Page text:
The first of them extends along the Comalapa Border, La Trinitaria, Comitán, Amatenango del Valle, Teopisca, San Cristóbal de las Casas, Chiapa de Corzo, Tuxtla Gutiérrez and flows into Ocozocoautla, Veracruz.

Another also begins in Frontera Comalapa, passes through La Trinitaria, Comitán, Tzimol, Las Rosas, Venustiano Carranza, Amatal, Chiapa de Corzo and Tuxtla Gutiérrez, to end up in Tapanatepec, Oaxaca. The last of these three central routes begins in San Cristóbal de las Casas, crosses San Juan Chamula, San Andrés Larrainzar and Pueblo Nuevo Solistahuacán until it reaches Pichucalco, and then Tabasco.

Finally, the Army has located another road closer to the Gulf of Mexico and farther away from any of the three military bases in the state. This part of Benemérito de las Américas, continues in Ejido Chancalá, Francisco I. Madero, La Unión, Bajadas Grandes and Palenque until reaching Catazajá, and Tabasco.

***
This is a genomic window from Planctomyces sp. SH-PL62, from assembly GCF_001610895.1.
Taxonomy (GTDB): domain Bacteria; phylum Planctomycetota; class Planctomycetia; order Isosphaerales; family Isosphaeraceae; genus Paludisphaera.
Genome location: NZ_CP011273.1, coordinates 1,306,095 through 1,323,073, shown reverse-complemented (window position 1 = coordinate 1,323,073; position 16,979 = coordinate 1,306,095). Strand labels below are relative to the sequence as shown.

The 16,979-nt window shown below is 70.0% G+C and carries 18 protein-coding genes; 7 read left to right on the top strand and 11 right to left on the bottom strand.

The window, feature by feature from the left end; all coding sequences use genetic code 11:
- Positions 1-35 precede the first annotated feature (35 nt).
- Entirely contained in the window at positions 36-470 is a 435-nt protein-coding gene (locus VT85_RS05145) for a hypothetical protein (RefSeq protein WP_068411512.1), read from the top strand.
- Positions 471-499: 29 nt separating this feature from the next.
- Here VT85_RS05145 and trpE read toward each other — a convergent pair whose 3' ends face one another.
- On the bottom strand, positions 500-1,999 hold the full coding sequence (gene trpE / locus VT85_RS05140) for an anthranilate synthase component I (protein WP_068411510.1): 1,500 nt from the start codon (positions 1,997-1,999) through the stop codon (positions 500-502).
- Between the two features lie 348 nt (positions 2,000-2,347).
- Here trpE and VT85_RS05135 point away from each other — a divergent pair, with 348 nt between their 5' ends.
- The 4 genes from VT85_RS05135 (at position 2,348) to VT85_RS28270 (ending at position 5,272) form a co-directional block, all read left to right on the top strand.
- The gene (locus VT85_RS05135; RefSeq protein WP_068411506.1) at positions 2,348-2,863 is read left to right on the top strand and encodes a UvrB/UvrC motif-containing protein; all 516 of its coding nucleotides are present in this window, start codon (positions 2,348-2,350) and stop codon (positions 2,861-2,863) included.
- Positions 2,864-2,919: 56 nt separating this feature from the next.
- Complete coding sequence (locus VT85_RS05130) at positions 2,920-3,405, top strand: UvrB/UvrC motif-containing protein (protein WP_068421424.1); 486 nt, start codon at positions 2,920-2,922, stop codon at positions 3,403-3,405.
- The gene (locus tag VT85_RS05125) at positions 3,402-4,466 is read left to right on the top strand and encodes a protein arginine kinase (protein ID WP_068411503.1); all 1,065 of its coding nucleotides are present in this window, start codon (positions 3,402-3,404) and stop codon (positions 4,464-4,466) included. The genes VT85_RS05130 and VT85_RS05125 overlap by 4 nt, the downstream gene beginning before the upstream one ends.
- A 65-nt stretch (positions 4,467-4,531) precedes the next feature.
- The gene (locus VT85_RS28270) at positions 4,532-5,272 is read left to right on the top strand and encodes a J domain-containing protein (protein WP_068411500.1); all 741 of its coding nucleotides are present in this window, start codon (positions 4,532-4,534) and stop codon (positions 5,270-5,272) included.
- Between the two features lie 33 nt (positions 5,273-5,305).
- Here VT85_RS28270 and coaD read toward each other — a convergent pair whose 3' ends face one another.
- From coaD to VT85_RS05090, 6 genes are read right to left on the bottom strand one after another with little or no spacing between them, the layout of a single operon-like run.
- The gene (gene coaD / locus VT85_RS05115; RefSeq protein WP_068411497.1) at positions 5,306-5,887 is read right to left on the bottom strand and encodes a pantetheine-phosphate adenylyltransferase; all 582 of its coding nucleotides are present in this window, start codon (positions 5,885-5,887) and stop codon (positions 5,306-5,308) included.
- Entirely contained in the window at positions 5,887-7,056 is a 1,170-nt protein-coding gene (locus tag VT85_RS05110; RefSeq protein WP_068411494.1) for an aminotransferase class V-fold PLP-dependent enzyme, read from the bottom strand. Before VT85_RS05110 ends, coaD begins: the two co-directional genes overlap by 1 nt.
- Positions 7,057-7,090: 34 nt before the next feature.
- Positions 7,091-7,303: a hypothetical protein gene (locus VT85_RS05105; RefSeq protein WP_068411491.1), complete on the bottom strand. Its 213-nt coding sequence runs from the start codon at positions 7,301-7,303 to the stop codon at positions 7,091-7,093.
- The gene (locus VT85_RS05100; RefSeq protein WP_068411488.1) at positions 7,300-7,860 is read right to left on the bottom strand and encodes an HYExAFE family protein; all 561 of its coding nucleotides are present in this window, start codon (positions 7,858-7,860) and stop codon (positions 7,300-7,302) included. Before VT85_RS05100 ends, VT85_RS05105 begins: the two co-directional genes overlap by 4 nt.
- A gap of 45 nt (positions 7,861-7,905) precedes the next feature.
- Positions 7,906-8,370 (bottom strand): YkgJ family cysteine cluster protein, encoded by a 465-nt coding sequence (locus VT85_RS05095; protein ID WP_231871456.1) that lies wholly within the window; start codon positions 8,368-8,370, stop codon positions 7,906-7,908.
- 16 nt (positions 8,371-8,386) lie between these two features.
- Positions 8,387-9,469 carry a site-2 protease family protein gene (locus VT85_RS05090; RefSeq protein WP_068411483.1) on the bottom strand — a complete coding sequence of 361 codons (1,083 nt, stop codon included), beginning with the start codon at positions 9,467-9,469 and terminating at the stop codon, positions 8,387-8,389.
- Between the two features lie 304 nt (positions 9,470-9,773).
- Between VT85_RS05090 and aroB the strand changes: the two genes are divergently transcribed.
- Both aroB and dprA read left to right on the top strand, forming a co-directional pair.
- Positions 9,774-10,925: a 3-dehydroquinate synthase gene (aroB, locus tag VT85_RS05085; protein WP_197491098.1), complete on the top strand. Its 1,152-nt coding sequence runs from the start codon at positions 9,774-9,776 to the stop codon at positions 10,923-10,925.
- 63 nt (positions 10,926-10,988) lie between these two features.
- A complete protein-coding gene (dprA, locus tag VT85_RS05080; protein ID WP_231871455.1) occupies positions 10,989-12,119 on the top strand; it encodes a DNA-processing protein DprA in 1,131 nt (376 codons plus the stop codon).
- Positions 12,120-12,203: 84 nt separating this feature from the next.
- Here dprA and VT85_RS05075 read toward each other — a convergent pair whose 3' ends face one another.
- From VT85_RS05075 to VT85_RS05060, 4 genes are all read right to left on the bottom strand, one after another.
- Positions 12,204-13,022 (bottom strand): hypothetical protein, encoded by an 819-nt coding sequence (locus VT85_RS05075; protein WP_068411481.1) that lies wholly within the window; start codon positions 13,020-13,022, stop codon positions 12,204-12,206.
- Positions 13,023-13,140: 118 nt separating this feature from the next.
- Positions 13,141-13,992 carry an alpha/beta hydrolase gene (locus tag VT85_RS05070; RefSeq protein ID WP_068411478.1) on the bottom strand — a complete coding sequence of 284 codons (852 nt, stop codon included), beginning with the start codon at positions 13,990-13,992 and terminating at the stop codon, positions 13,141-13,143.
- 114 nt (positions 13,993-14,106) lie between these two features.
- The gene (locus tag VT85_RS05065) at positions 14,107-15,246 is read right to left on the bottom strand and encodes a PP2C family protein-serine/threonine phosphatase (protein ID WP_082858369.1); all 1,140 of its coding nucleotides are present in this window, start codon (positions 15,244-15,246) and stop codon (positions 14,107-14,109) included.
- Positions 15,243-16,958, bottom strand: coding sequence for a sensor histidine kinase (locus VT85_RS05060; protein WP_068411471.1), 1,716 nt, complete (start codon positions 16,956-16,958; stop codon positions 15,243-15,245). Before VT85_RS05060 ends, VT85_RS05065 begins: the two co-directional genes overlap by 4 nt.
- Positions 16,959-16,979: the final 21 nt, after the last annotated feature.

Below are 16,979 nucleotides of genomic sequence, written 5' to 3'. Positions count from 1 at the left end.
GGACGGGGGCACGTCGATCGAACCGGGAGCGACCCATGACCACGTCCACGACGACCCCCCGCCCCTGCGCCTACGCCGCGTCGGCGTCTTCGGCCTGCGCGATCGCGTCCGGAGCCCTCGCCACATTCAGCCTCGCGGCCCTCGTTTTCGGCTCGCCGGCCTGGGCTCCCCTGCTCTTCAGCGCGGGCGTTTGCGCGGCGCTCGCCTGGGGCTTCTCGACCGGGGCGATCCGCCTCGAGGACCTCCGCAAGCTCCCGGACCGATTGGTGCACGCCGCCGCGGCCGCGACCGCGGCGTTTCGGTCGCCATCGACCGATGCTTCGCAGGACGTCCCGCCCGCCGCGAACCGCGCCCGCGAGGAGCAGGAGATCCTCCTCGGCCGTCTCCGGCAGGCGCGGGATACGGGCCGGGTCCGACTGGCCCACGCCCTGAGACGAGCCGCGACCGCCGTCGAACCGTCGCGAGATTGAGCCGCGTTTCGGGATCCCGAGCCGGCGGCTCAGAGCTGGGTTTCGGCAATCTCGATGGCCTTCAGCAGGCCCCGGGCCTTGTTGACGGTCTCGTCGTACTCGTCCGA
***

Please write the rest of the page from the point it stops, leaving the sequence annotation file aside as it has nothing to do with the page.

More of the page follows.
Organized crime violence

Violent clash of criminal groups near La Trinitaria and Frontera Comalapa, close to the Guatemala border.

The central area of Chiapas is where most organized crime violence has taken place during the year. Between February 12 and September 20, there were at least 9 high-impact violent incidents including clashes, kidnappings and disappearances.

For example, on May 1, there were a series of clashes in the vicinity of San Gregorio Chamic [municipality of Frontera Comalapa], when personnel of the 101st Infantry Battalion that was patrolling the El Jocote-Quespala highway were intercepted and assaulted by alleged members of the Sinaloa Cartel under the command of Isidro Rivera, aka El Chilo and Eddy El 90.